The Peer Support team are a group of students trained to support other LSE students, both graduates and undergraduates. Now in its fifth year, the scheme provides training and ongoing support to students willing to lend an understanding ear to their peers. Through 2016-7, a team of 31 Peer Supporters has met with students to listen and provide support, and arranged wellbeing events across the campus. On Monday 13th March, the Peer Support Graduation event took place in the Director’s Dining Room to celebrate their dedication and contribution to the lives of those around them. The LSE Student Counselling Service is now looking for new Peer Supporters to join the team in 2017-8. In this post, Peer Supporter Chloe Russell has kindly allowed us to share her speech from the graduation event. She explains exactly why students might want to become, or seek out the support of, a Peer Supporter at LSE.

Students interested in becoming a Peer Supporter can contact the Student Counselling service on, or apply using the form available here.

As a first year Peer Supporter, this time last year I was thinking about my application.

Although I thought the scheme would involve marketing events, as well as a small element of team work, I didn’t really have many expectations of what the role would involve nor the value of the work that Peer Supporters undertake. I have been pleasantly surprised this year.

I have developed so much as a person since participating in the Peer Support scheme.

Of course, I have developed numerous skills such as event planning, time management, social media and communication. However, I don’t want the short time I have to just read out my CV. Most importantly, the countless interactions I have had as a Peer Supporter in addition to the, well quite frankly, amazing friendships I have made have led me to become a much more open, honest, empathetic and pragmatic person. It has been a pleasure to be a part of the 2016-2017 Peer Support team.

A particular highlight of my year was the training period at the beginning of the Michaelmas term. From a group of people who didn’t know each other, we quickly become to know each other extremely well. Honestly, I found the listening exercises quite awkward at first. Being encouraged to share things about my life, which I hadn’t done in any capacity, never mind at the LSE certainly pushed my boundaries. However, the more listening exercises we did, the more my confidence and trust would grow. Eventually, 10 minutes would absolutely fly by.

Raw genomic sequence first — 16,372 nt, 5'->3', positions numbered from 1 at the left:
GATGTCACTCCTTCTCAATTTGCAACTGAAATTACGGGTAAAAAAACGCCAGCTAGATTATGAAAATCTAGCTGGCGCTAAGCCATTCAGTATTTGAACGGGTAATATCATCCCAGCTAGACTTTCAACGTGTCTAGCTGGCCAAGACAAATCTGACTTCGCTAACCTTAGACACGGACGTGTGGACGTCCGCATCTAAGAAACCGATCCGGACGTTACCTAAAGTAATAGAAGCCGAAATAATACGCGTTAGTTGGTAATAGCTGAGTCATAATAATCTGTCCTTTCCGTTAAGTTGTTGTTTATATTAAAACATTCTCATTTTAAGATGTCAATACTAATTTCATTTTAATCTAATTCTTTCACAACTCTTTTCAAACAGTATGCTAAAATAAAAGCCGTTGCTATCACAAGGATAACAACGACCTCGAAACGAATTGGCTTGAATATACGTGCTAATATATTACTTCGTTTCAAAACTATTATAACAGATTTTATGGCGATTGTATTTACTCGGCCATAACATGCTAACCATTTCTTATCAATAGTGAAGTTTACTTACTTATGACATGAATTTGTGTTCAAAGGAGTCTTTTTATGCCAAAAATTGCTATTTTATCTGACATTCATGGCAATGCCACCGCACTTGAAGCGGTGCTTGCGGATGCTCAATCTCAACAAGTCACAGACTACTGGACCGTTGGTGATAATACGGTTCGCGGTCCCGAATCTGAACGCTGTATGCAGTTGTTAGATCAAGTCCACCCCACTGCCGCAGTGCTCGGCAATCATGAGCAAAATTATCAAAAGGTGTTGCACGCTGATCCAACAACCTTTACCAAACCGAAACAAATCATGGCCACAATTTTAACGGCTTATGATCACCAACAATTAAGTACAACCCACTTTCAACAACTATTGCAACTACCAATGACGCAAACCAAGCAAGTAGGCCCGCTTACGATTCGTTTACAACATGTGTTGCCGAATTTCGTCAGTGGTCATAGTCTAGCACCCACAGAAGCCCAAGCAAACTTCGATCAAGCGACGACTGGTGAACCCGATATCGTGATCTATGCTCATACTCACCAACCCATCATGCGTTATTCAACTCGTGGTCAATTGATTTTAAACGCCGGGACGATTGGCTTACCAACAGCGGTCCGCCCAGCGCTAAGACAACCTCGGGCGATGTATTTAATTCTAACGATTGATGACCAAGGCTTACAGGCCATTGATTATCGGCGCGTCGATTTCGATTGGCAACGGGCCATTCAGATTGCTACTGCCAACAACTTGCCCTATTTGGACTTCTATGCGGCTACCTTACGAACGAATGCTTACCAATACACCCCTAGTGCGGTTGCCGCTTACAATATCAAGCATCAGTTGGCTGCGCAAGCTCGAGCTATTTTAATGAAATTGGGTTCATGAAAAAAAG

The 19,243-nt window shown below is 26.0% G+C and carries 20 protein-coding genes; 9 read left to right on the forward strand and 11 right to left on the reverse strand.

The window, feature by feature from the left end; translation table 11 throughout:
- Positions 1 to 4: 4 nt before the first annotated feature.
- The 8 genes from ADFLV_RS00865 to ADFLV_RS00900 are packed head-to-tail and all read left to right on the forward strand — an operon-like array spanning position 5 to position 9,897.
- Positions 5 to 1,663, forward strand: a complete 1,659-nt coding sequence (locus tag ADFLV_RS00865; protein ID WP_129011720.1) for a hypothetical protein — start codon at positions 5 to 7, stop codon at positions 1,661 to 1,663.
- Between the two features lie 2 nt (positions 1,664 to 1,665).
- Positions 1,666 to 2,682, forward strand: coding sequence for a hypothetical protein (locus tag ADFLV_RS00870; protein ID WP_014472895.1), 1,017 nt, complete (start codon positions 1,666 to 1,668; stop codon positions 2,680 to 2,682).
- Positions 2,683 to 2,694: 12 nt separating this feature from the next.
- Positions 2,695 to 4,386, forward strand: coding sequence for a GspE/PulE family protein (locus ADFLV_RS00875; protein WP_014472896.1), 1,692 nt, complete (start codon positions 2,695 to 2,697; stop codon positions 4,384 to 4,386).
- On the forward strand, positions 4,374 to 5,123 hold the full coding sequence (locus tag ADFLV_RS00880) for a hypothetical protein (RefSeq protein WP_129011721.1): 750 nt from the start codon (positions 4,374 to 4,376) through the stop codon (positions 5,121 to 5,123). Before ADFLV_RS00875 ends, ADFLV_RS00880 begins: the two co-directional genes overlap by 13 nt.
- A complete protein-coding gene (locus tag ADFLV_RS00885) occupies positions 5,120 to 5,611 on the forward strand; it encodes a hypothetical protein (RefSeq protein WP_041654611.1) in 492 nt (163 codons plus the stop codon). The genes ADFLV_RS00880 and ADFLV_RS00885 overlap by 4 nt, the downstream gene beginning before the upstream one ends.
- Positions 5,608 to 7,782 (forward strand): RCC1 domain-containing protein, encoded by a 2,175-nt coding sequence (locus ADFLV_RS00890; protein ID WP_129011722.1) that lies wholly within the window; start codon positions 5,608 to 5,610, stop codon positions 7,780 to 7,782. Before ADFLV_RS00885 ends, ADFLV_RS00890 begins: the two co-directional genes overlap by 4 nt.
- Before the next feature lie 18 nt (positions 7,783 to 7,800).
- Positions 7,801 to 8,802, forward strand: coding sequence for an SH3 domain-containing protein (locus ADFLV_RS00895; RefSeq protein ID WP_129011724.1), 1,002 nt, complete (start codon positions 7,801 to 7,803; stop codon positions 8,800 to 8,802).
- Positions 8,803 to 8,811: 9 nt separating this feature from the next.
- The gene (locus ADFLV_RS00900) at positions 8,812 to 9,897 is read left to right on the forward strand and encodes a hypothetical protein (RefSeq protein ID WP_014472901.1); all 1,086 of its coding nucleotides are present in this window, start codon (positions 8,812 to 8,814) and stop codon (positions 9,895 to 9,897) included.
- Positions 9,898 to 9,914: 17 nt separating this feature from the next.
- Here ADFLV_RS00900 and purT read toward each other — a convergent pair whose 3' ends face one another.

As well as feeling exhausted, when training was complete (who knew listening could be so tiring), I also felt a better sense of myself. One of the things I enjoyed in particular, as a self-proclaimed people pleaser is that it is so important to have boundaries– I had to develop the confidence to say no. This was difficult for me but it was important to know that before I could be a true and  effective Peer Supporter, I had to know myself very well. Trust me, it’s more difficult that it seems!

My confidence has grown considerably; during my first year, I made many friends but was overwhelmed by such a prestigious institution. That’s not to say that I have been alone in my Peer Supporting role this year. A question I have often been asked is: well, who supports the Peer Supporters? In particular, I have taken a lot of inspiration from the Carr Saunders community. In particular, the halls committee have taken opportunity they could to work with us. Our Carr Saunders self care workshop- thanks to Grace’s amazing direction on this- wouldn’t have been the same without the committee’s support. Our weekly fruit stall just couldn’t have been feasible without the support of Minaxi, the Front of House Manager nor Aggie on reception. Most significantly, our fantastic warden, Julia Biggane has been tremendously attentive to anything that Grace, Allan or I wanted to carry out. She is just wonderful. Also in answer to the question: who supports the Peer Supporters? Of course, is that we support each other. The Carr Saunders team made up of Grace, Allan and myself have- if I say so myself- been the dream team. Whether it was handing out fruit and coffee every Tuesday morning, writing over 120 Christmas cards for every single resident of Carr Saunders or working together to increase the Peer Support Twitter’s outreach, we have stuck together. Aside from the practical, our weekly meetings have been so valuable for me to get things off my chest, in the often stressful environment of the LSE.

Moreover, the most rewarding thing about this year has been informal Peer Supporting. Using my listening skills has now become second nature to me, around Carr Saunders, on wellbeing stalls, as well as on the desk in my role at LSE Careers. Even outside of the LSE, with friends and family, they are quick to update me that I’m switching into ‘Peer Support’ when I ask how they are feeling today.

Finally, this year has been great but we still have more work to do to make sure every LSE student is aware of the scheme but I am sure our outreach will grow as the scheme gets older. I have discovered, this year, that listening is the greatest gift you could give to someone. Therefore, I am extremely positive about the future of LSE Peer Supporters.

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